UK cost-of-living crisis pushes mothers to the brink

At an east London church on a bitterly cold winter’s day, Beautine Wester-Okiya picks her way through boxes of donated baby clothes, toys and other assorted items destined for local people battered by the United Kingdom’s cost-of-living crisis.

It’s the front line of something the special needs nurse could never have imagined before – dire poverty in a developed Western nation.

“I’ve never seen anything like this in my life here in the UK,” Wester-Okiya, who came to Britain 40 years ago from Malaysia, told AFP.

It’s a similar story of economic hardship 140km (87 miles) north in the central English city of Coventry.

In a huge warehouse, employees of the charity Feed the Hungry pack emergency food supplies not just for children in Nicaragua, Ukraine and Africa, but also for families just a few miles down the road.

Britain is in the midst of the biggest surge in prices in decades, from fuel and heating to food and housing costs.

The crisis has put food banks that have already become a feature of modern British life under even greater pressure, prompting a drive to branch out into offering other services from baby clothes to help applying for welfare payments.

“We have suicidal mums … we have kids who just managed to come through the pandemic only to find this terrible cost-of-living crisis,” said Wester-Okiya.

“Broken mums, broken homes, broken families. The mums are depressed; the kids are crying all the time.”

For the past two-and-a-half years, the Hackney Children & Baby Bank has been flat-out coordinating help for the needy.

But many of those in need of help now are people from the UK who’ve never before faced such economic pain.

“We’re no longer talking of just migrants, we are talking of middle-class people having to sell their house, people like teachers,” said Wester-Okiya.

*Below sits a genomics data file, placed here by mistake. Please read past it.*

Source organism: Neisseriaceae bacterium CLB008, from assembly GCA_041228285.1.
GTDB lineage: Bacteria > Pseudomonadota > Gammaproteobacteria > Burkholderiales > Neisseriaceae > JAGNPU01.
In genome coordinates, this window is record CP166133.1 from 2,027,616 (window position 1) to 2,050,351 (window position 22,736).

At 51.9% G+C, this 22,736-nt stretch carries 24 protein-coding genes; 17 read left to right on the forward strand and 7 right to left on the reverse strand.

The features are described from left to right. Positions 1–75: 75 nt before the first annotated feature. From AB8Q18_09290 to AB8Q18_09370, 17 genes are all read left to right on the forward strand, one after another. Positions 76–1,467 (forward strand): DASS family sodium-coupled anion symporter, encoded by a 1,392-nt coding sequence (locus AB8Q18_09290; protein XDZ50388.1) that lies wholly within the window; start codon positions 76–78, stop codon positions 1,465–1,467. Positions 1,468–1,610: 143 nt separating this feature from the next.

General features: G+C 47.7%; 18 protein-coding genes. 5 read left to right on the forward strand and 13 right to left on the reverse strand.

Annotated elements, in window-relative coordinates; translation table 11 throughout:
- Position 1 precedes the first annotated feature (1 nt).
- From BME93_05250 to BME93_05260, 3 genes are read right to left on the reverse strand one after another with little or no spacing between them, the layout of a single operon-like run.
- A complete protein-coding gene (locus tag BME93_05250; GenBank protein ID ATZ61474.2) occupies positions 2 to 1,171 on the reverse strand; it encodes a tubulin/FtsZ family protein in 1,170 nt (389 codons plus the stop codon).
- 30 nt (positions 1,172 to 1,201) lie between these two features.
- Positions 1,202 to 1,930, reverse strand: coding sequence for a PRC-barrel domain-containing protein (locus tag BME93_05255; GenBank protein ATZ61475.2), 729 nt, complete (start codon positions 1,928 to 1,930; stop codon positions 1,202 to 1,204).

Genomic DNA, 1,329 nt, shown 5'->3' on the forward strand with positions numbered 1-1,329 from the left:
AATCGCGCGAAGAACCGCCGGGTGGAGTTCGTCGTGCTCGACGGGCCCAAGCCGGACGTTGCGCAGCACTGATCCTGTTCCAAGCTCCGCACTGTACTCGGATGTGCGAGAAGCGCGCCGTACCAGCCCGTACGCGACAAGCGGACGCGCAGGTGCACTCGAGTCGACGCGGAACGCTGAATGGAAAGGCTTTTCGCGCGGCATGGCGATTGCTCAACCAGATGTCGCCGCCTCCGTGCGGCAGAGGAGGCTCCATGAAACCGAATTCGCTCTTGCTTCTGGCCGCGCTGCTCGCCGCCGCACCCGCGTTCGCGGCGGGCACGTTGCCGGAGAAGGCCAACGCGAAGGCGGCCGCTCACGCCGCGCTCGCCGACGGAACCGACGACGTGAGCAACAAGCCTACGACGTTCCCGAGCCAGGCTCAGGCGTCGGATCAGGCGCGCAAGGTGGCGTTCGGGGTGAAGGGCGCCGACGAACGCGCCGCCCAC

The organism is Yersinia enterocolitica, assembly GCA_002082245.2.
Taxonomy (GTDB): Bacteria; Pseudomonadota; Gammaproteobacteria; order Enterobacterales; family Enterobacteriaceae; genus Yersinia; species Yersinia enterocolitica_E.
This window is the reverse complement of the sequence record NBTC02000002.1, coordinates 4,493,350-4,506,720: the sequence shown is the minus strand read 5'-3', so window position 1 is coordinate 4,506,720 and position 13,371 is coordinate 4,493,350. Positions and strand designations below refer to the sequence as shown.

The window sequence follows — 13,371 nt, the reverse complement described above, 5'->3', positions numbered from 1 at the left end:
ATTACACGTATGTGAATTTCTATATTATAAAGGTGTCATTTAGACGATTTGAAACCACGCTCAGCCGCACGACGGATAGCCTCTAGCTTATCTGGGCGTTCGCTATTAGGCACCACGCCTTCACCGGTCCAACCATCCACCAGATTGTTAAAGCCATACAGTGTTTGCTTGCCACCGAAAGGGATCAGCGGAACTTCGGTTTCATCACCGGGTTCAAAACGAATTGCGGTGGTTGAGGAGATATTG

Faced with a constantly growing crisis – the UK now has more than 2,500 food banks – the baby bank has expanded its operations to include older children, too.

Toiletries are in particularly high demand.

“One teen, 14 years old, wrote a terrible poem about how she’s bullied because she’s not able to wash,” said Wester-Okiya, adding how the girl described her mother cutting a bar of soap into four and giving each family member a small piece.

In Coventry, a city once home to a thriving car manufacturing industry, the “crazy” cost of everything has led single mother of four Hannah Simpson to visit a food bank for the first time.

Simpson, 29, whose youngest is just 12 months old, has been skipping meals to make sure her children can eat.

But that has inevitably taken its toll, leaving her feeling “tired and drained”.

“I try and hide my struggles from them … but my daughter did say to school the other day, ‘I’m worried because mummy hasn’t been eating dinner with us and there’s not enough food to go round’,” she said.

“It’s a lot of stress. I’ve got four children, I’ve got to manage, keep on top of and I’ve got to worry where I’m going to get our next meal from.”

Related Articles

Back to top button